From the October 23 edition of CBS' CBS Evening News with Scott Pelley:
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Larry Pratt, the leader of the firearm lobbyist group Gun Owners of America (GOA), suggested in a recent interview with FoxNews.com that Jews in Europe lacked "determination" to stop the Holocaust.
Although Pratt and GOA routinely promote such extreme views, Republican presidential candidate Ted Cruz said at the September 16 GOP primary debate that he was "honored" to be endorsed by GOA. Pratt was once a contributing editor at an anti-Semitic publication.
In an October 12 video posted on FoxNews.com, Pratt was asked by Fox News Radio's Alan Colmes to respond to a recent ahistorical and controversial claim by Republican presidential candidate Ben Carson that the Holocaust "would have been greatly diminished" if not for Nazi Germany's regulation of firearms.
Pratt replied: "Had the Jews had really good amounts of armament, they could have given the Nazis a real headache for a prolonged period of time, and in fact, had they had that determination to fight long before the [Warsaw] Ghetto, it might have been an entirely different story."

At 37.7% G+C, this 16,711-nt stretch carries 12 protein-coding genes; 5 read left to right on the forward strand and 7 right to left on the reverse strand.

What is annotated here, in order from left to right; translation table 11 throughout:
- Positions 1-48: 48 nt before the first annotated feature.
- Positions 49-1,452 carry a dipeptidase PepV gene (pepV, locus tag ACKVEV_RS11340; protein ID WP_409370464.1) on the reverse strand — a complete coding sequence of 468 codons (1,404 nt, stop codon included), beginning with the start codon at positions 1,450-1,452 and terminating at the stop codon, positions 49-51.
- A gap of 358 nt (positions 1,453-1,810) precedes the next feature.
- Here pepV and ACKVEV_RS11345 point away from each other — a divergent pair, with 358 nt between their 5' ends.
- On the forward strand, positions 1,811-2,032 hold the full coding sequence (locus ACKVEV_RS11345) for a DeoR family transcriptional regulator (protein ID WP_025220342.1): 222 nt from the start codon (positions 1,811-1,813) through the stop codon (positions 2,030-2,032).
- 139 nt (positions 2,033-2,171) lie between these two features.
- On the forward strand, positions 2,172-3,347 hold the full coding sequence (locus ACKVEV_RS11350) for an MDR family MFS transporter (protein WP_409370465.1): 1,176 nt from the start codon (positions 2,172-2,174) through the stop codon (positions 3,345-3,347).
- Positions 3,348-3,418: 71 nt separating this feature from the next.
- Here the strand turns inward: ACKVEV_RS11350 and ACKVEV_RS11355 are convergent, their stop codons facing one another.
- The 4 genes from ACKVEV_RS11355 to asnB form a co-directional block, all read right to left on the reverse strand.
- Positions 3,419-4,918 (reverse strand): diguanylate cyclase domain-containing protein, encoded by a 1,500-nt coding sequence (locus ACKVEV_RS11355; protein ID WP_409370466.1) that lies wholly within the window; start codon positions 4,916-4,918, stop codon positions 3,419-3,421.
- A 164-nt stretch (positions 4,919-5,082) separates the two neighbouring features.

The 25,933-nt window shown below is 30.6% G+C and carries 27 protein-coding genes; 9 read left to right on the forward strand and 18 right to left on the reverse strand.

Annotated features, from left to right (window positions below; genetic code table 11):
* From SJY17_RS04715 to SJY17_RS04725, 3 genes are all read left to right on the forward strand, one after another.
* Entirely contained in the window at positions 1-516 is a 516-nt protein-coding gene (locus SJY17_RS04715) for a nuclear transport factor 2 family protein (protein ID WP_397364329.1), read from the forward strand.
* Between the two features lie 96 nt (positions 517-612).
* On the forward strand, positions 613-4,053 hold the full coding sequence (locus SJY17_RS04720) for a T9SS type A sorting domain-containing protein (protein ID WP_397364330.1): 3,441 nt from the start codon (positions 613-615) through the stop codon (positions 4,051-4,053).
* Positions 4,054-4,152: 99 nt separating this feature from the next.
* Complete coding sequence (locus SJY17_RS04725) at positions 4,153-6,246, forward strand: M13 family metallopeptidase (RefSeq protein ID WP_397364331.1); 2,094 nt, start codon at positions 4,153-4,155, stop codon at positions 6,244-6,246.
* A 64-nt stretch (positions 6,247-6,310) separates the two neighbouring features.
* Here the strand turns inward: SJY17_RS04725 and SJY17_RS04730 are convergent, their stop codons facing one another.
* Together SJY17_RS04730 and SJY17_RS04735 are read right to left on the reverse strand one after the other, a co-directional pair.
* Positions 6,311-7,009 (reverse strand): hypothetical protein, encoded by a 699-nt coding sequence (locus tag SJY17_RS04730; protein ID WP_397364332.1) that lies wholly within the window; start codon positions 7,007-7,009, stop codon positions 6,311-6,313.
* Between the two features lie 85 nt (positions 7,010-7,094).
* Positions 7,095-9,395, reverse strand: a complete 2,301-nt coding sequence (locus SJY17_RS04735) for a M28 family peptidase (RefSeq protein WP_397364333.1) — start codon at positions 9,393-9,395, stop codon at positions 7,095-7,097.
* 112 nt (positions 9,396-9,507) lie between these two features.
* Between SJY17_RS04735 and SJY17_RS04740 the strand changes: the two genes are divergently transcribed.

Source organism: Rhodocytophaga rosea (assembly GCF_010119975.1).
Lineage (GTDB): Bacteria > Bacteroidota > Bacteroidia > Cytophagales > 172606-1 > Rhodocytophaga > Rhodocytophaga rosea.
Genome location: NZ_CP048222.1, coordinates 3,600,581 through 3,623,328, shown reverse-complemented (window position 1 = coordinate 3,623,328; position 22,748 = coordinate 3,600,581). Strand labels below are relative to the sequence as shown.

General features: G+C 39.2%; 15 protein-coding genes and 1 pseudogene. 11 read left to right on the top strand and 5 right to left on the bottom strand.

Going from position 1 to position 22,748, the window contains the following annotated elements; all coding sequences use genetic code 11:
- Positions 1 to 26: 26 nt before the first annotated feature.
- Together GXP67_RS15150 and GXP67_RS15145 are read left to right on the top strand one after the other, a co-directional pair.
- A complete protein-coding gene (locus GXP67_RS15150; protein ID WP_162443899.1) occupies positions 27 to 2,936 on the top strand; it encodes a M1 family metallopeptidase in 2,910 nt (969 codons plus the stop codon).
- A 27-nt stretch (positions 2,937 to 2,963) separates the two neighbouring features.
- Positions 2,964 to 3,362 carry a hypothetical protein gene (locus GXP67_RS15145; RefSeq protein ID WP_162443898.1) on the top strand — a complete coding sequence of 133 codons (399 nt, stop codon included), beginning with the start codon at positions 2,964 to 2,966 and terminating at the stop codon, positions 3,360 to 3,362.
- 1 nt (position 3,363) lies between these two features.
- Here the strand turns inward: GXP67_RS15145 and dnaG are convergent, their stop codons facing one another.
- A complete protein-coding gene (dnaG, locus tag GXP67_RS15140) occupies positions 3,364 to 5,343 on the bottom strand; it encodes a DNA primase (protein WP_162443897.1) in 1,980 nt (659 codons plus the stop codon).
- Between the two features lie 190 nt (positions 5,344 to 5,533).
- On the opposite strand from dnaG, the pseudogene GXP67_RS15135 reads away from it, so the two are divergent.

Colmes called Pratt's claim "an extremely offensive position to a lot of Jews and also historically inaccurate."
Claims that the Holocaust could have been averted were it not for Adolf Hitler's gun policies have been repeatedly called historically inaccurate by The Anti-Defamation League, a national civil rights group. In fact, Hitler loosened gun laws for his political allies while banning firearms for the people he wanted to oppress, which is an indictment of fascistic policies -- not laws regulating firearms.
Pratt is widely seen as one of the founders of the 1990s militia movement in the United States. In 1996, he was forced to leave the presidential campaign of Republican Pat Buchanan after it was revealed he had spoken at militia gatherings with representatives from white supremacist groups, including the leader of the anti-Semitic Christian Identity movement. He also previously served as a contributing editor to a publication of the anti-Semitic United Sovereigns of America.